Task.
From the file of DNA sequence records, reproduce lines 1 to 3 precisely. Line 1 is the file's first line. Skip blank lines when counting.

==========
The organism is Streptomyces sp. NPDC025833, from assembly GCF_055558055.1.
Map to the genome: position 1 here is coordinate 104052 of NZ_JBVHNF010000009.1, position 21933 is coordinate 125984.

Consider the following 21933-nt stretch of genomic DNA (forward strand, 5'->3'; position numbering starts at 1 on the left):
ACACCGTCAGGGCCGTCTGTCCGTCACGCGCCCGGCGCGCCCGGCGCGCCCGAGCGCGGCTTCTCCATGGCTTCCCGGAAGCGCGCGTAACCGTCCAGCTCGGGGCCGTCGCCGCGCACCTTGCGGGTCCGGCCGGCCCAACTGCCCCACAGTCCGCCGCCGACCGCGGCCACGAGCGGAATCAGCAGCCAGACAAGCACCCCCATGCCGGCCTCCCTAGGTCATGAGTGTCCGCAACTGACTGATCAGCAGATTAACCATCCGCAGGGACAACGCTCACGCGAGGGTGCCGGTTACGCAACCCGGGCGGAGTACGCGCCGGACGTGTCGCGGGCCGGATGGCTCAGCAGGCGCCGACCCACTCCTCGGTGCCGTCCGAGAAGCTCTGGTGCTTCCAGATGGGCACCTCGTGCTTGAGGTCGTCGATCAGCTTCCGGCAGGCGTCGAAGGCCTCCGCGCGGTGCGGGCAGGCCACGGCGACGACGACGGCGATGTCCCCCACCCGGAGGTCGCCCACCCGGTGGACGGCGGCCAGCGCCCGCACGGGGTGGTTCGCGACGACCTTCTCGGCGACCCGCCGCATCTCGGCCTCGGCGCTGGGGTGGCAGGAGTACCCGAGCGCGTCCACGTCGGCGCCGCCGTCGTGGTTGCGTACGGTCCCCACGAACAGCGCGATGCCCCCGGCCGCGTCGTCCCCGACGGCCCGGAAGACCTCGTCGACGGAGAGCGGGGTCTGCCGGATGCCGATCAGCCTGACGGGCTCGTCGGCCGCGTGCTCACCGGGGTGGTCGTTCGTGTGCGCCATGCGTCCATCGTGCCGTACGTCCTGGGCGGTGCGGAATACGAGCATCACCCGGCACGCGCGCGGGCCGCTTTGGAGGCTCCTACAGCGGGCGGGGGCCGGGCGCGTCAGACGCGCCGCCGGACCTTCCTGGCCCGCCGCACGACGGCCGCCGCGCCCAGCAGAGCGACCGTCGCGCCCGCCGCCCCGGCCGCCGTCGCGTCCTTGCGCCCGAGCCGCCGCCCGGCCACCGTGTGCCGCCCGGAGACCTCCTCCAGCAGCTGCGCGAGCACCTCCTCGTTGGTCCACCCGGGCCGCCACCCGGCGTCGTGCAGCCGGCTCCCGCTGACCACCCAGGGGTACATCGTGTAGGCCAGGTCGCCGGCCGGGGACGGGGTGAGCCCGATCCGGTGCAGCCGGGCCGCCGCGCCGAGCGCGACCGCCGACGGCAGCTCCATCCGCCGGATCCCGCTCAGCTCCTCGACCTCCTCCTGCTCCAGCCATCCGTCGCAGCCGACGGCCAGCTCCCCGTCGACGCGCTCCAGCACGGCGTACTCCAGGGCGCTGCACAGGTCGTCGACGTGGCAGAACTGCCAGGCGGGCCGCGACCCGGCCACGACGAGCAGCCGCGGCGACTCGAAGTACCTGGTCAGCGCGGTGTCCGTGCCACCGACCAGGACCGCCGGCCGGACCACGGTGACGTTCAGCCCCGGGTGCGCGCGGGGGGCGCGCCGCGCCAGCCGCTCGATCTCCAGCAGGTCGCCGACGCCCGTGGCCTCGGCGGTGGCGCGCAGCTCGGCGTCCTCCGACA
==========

The organism is Streptomyces sp. NPDC025833, from assembly GCF_055558055.1.
Map to the genome: position 1 here is coordinate 104052 of NZ_JBVHNF010000009.1, position 21933 is coordinate 125984.

Consider the following 21933-nt stretch of genomic DNA (forward strand, 5'->3'; position numbering starts at 1 on the left):